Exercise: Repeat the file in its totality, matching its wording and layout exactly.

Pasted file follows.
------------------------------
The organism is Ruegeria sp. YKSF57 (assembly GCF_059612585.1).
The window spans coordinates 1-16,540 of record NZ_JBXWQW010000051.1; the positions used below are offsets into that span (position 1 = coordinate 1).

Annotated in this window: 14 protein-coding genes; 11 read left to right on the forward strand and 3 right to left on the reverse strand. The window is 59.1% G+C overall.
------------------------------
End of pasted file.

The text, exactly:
The organism is Ruegeria sp. YKSF57 (assembly GCF_059612585.1).
The window spans coordinates 1-16,540 of record NZ_JBXWQW010000051.1; the positions used below are offsets into that span (position 1 = coordinate 1).

Annotated in this window: 14 protein-coding genes; 11 read left to right on the forward strand and 3 right to left on the reverse strand. The window is 59.1% G+C overall.